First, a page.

These are only two niches that are hard to sell-into, there are many more and most you’ll have to find through trial and error. That being said, I think legal and credit/debt are two of the niches that get pumped-up the most in the domain industry that are much harder to profit in than many people would like to believe.

I hear a lot of people say things like, “if I can’t sell this credit/debt domain I’ll just develop it and throw up an affiliate site, credit/debt offers pay a lot.” What people miss here is the amount of time and money it takes to rank well in these incredibly competitive niches. You see, bit credit bureaus might not spent $10,000 on your domain that exactly matches a keyword they want to rank for, but they will spend $20,000/month advertising for that exact keyword.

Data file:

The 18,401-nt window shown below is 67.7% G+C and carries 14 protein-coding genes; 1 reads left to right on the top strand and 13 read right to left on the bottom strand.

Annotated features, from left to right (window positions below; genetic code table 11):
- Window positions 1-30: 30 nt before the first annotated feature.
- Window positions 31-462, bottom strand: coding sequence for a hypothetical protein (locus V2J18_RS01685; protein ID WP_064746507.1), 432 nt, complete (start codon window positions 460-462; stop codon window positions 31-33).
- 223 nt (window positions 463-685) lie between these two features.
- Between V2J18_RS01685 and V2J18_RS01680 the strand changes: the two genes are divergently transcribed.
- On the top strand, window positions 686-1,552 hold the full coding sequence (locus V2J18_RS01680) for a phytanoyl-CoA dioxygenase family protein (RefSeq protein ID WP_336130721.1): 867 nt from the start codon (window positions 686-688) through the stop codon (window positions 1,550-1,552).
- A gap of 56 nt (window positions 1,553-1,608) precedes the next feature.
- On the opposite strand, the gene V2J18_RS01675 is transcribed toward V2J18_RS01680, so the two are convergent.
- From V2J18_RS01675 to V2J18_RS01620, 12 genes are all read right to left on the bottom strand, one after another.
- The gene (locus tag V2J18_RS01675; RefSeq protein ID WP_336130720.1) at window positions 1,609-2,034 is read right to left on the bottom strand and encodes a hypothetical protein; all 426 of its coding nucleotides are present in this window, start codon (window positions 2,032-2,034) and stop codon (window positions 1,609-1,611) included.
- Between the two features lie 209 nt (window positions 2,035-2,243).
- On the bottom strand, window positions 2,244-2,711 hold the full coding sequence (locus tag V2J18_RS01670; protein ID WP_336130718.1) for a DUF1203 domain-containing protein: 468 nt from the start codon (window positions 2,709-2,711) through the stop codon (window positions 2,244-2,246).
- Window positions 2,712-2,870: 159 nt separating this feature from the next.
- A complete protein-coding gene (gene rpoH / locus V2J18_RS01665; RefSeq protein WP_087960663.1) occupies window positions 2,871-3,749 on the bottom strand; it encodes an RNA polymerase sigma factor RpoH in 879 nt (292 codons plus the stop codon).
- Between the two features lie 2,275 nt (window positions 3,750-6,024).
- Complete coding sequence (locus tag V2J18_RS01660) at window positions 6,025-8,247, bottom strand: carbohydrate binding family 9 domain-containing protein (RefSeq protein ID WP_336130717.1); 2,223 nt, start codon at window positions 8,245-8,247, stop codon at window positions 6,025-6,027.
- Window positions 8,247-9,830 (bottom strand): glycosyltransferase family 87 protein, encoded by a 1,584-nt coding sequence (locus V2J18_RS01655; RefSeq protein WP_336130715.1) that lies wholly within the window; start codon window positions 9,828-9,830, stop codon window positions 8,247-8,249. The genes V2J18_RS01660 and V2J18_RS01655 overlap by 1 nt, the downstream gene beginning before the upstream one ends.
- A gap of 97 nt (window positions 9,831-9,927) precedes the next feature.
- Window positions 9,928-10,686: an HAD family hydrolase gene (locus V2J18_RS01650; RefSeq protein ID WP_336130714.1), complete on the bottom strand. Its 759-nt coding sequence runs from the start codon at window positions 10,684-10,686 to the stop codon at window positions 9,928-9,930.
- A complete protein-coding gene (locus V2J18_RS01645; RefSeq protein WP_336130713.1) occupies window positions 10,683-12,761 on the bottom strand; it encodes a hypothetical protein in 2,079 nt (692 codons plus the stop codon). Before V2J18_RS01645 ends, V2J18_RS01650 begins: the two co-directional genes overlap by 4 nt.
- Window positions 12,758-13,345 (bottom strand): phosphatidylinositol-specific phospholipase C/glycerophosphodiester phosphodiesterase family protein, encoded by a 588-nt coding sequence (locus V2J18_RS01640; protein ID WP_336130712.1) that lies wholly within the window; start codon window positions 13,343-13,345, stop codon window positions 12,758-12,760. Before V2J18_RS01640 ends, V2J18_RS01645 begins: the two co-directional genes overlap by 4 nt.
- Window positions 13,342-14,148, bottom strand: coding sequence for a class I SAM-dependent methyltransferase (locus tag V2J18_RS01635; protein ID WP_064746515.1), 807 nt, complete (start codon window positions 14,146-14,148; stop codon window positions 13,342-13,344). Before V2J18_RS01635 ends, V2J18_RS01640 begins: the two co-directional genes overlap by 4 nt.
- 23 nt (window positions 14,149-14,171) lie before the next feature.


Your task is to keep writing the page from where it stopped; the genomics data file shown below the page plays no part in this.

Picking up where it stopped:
No matter how much you try to convince them they need the domain, they really care about having their own brand on the first page of Google, not building an ancillary site on a completely different domain and taking the time and money that is required to make this profitable.

So while I don’t mean to burst your bubble too much, I do hope this serves as a bit of a wake-up call to those of you who are buying heavy in niches like these thinking you’ll be able to find a repeatable business model here. Yes there are some great domains that have sold for big bucks to lawyers and credit bureaus, but doing this repeatably and building your business on it is not going to be as easy as you think.

{ 9 comments… add one }

  • R Shaw August 26, 2013, 1:39 pm